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What to do when making a job offer

At this stage you need to be professional, enthusiastic and make sure your candidate fully understands expectations regarding the work, pay, benefits and hours of work. Remember, until they’ve accepted an offer of employment or started the job, nothing is official.

It can be a relief to finally get a candidate who has the right experience and who you think will be a good fit for your business.

You will want to act quickly by approaching the candidate with details on the offer. The best — and legal — way to do this is to give them an employment agreement to consider. The agreement should provide all the information they need to make a decision. You should also be ready to answer any questions they have.

Creating an employment agreement

Build easy, legal staff contracts

Build easy, legal staff contracts

The Employment Agreement Builder guides you through the steps to create an agreement for each of your employees. It also includes a sample letter offering the job to your new employee

Required paperwork

You need to provide an employment agreement for them to sign before they start work. You might also present them with a letter officially offering them the position.

If you want to use a trial period, you must:

  • include details in the employment agreement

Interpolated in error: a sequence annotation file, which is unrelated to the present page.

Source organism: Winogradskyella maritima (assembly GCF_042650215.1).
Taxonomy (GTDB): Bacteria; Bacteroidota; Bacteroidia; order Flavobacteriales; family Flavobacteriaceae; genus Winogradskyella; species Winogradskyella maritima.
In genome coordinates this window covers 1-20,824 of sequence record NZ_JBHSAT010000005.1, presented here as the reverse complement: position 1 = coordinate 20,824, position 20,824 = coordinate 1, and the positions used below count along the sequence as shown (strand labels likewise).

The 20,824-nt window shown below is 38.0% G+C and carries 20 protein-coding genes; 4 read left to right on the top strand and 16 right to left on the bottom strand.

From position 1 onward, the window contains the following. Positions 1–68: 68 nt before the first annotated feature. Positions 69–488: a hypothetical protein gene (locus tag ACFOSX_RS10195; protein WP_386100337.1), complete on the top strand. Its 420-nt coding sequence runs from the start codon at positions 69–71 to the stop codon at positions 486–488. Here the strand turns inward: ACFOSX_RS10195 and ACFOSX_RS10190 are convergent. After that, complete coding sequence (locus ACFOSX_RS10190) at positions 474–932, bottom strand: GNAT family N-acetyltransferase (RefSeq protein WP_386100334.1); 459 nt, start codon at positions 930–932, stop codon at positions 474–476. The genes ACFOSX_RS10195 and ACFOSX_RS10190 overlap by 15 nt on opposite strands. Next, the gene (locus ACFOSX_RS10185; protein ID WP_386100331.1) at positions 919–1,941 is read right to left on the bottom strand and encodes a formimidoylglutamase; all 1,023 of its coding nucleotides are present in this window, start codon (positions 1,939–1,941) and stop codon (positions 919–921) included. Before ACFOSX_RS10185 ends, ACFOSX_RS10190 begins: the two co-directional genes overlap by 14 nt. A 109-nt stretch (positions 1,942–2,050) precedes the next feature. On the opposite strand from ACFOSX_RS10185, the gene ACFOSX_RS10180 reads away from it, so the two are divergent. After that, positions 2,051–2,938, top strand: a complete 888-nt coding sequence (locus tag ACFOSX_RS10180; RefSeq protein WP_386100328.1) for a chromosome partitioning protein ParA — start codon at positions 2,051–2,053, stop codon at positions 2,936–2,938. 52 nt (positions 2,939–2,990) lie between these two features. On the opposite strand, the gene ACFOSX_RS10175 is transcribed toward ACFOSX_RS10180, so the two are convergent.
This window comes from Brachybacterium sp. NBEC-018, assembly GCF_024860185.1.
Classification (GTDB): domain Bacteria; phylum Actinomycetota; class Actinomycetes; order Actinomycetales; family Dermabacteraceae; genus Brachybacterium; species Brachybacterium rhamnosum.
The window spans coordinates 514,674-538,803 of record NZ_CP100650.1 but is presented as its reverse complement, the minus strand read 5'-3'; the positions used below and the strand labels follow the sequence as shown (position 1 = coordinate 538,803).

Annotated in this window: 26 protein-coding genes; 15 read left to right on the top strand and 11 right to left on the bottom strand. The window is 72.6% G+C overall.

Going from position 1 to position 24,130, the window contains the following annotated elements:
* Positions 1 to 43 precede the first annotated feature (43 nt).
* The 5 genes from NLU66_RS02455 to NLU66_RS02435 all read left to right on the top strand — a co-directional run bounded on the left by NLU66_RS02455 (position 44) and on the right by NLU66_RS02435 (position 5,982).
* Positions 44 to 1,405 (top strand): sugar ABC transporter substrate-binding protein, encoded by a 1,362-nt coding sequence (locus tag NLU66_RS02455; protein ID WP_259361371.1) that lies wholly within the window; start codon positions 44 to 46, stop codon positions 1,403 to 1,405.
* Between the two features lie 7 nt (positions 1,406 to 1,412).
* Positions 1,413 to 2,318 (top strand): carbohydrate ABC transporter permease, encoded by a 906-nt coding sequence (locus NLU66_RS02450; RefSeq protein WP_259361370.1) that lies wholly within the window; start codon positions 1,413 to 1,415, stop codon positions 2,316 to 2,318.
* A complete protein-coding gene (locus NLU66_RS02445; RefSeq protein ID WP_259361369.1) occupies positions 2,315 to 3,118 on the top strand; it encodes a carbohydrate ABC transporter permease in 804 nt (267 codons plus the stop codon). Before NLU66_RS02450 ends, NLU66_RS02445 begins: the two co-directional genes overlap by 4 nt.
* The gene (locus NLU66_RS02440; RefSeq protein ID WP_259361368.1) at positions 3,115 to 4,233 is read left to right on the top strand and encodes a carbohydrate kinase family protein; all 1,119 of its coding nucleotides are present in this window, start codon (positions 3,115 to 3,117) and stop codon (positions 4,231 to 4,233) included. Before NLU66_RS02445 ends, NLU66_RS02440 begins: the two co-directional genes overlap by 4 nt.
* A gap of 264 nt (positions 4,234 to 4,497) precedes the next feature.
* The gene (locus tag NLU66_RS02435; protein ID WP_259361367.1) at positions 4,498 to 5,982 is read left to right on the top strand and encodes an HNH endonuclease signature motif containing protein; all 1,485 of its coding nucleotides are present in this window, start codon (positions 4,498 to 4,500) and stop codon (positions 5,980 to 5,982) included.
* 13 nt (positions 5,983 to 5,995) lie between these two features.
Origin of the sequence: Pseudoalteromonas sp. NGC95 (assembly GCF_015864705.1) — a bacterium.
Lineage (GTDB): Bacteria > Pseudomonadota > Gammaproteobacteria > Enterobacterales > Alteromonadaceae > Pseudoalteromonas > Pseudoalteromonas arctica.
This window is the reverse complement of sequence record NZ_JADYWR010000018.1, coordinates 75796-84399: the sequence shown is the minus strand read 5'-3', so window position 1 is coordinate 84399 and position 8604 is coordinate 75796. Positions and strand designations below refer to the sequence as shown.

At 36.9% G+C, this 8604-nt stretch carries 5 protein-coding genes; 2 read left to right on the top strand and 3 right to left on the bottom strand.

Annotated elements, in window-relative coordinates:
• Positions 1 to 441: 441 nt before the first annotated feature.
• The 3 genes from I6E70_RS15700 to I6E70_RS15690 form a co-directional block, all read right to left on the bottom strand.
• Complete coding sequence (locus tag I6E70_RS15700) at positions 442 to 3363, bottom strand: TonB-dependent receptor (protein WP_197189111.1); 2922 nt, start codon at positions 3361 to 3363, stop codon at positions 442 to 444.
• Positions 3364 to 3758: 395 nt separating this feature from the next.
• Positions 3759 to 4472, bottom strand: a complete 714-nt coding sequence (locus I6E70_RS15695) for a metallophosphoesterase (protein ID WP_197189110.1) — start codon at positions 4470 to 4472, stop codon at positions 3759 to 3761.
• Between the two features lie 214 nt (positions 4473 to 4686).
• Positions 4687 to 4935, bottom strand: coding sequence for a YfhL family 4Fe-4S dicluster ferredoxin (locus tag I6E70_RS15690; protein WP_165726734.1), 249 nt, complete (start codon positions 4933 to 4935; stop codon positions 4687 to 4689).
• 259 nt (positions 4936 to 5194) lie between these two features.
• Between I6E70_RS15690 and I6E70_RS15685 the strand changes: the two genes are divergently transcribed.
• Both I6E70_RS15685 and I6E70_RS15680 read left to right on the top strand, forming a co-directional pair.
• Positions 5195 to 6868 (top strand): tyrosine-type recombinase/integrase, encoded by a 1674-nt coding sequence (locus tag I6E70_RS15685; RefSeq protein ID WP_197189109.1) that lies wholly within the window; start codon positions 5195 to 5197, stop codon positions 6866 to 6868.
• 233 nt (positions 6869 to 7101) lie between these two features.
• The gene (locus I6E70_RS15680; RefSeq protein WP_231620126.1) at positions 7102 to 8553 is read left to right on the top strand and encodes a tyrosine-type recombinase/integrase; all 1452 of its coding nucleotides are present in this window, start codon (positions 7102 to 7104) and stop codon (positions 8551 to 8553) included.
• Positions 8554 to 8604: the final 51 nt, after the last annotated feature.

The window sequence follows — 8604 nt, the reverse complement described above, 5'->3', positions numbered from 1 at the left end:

• ensure your new employee signs the agreement before they start work — otherwise the trial won’t be legal.

Give the candidate time to get independent advice and discuss or negotiate any parts of it with you. You must be fair in your discussions.

Once you both agree, you and your new employee must sign the employment agreement before they can start work.

If you rely on a verbal agreement only, your employee's right are still legally protected — and you, as an employer, could face penalties.

Hiring someone from overseas

Case study

Case study

What not to do

Ming runs a window installation business and wants to hire an office administrator. He remembers that not so long ago he met Trish — an administrator in another business looking for a new job. Over coffee, Ming offers her the job on the spot. She accepts his offer and resigns from her job.

Ming is legally required to provide a written employment agreement before Trish starts, but he doesn’t get around to it. Two days before she’s due to start, Ming finds someone more suitable and tells her he can’t take her on.

Outraged, Trish contacts the Employment Relations Authority. She’s told as a verbal or oral employment agreement is binding, she could bring a personal grievance case against Ming.

You should also:

  • check that they’re entitled to work in New Zealand 
  • view their visa (if necessary) with VisaView
  • make sure you’re set up with Inland Revenue to become an employer (if it’s your first time employing someone).

VisaView(external link) — Immigration New Zealand

How to register as an employer(external link) — Inland Revenue

If there’s a collective agreement at your workplace, there might be extra requirements for you to follow.

If there’s a collective agreement at your workplace, there might be extra requirements for you to follow.

For details, see the Employment New Zealand website

Collective agreements(external link) — Employment New Zealand

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